MOSCOW, Ohio — Clermont County officials knew they would lose millions in future tax revenue when Vistra Corp. announced last year that it would close the William H. Zimmer coal plant in Moscow this May - five years early.
But that is just the beginning of the revenue loss that many Clermont communities, schools, and libraries could be facing this year.
Texas-based Vistra is challenging the county auditor’s $140 million property valuation of the plant and surrounding land, arguing that it is worth 80 percent less – or $28.5 million. A hearing is set before the Ohio Board of Tax Appeals in Columbus on July 26.
If Vistra wins its appeal, some public entities will be forced to repay the more than $4 million in tax revenue they received over the past two years. The village of Moscow, Monroe and Washington townships, New Richmond schools, county libraries, Grant Career Center, and Clermont County could be substantially impacted.
“It could be catastrophic for them,” said Deputy Clermont County Auditor Chris Mehlman.
While devaluation is possible, Mehlman said the burden of proof will be on Vistra at the July hearing to produce documents and testimony to show why their properties are worth far less than what Clermont County values them at.
“Vistra will continue to pursue all available legal and administrative remedies to ensure that the value of the Zimmer plant reflects a fair market value,” said Vistra spokesperson Jenny Lyons.
For decades Clermont County was flush with tax revenue from two coal power plants perched along the Ohio River. It paved roads, built new fire stations and schools, opened a community center, and replaced household septic tanks with municipally treated water.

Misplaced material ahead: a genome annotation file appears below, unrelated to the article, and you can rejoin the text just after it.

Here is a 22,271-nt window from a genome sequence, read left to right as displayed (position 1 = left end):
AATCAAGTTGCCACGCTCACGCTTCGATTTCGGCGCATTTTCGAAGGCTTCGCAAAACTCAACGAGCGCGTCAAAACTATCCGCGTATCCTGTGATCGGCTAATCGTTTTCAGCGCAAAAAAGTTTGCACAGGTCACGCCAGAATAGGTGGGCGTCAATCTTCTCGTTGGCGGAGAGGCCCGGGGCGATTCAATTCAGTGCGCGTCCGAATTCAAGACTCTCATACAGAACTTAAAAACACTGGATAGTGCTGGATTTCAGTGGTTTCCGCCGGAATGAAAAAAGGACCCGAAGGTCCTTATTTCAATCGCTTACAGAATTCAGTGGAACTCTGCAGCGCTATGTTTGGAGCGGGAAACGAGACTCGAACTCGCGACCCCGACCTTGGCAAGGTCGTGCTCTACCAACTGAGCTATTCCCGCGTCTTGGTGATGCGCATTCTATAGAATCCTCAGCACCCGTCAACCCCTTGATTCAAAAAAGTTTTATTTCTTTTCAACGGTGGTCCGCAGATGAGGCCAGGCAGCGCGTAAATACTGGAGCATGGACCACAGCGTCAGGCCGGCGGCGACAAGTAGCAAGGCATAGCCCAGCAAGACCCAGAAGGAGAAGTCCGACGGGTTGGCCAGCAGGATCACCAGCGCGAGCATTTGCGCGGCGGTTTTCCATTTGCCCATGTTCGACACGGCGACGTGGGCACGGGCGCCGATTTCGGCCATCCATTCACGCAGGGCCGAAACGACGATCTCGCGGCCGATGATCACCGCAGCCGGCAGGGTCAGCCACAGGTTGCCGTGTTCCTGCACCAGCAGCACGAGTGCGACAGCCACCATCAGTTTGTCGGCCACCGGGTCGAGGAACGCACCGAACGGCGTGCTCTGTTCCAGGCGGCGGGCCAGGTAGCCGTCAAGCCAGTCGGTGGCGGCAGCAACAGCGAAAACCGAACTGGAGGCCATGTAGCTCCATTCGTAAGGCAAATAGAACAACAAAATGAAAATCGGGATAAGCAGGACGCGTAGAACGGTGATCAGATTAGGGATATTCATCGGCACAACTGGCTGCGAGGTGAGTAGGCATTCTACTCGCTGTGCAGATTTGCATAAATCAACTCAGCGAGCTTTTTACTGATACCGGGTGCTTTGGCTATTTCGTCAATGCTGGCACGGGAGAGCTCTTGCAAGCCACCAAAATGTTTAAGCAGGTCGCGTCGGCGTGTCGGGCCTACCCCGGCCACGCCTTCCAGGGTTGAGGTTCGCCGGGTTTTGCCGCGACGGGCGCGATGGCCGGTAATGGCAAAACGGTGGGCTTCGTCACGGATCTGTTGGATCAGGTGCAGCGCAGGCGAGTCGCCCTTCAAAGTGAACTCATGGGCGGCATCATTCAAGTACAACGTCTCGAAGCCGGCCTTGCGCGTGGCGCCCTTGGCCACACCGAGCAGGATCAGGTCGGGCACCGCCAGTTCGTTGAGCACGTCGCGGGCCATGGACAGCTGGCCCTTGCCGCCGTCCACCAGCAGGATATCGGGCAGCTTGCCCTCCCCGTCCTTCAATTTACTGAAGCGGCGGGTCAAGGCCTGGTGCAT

But the last of that coal revenue is evaporating.
Duke Energy closed the former Walter C. Beckjord coal plant near New Richmond in 2014 and sold the 1400-acre site to Commercial Liability Partners four years later. CLP is now demolishing the plant.
When the Zimmer plant closes on May 31, it will be the sixth coal-burning power plant in the region to close since 2013. The trend is driven by the increasing cost of complying with air-pollution rules and cheaper energy sources like natural gas.
“What’s going to happen starting on June 1st of this year?” asked Dennis Cooper, chairman of the board of trustees in Washington Township, which gets 30 percent of its current revenue from Zimmer.
“The property is still going to be there, so there’s got to be some kind of tax on it. But I don’t know what it’s going to be,” Cooper said.
Zimmer is already worth far less than it was a few years ago, forcing communities to cope with far fewer tax dollars.
Zimmer’s devaluation has gradually reduced its property taxes from $11 million in 2015 to an estimated $5.2 million for 2021, according to data from the Clermont County auditor’s office.
That lost tax revenue has already forced deep cuts in Washington Township. Officials consolidated three fire stations into one centralized building, sold off the extra fire stations and cut the township’s workforce drastically since 2016.
“They’ve been devaluing (Zimmer) for the last three or four years,” Cooper told WCPO last year. “In three years, when you lose $700,000 to $800,000 out of your budget, you’ve got to start planning then. You can’t wait until the closure of the plant, that you know is going to come.”
The village of Moscow where Zimmer is located could eventually lose 90 percent of its revenue once the plant closes, Mayor Tim Suter told WCPO last year. The plant is the only economic driver for the village, which has 185 residents.
Village officials have already added new trash and wastewater treatment fees for residents.
“We’ve condensed our employees down as far as we can go,” Suter told WCPO in August. “We’re actually on an accelerated plan to do away with our employee health care and give them a stipend.”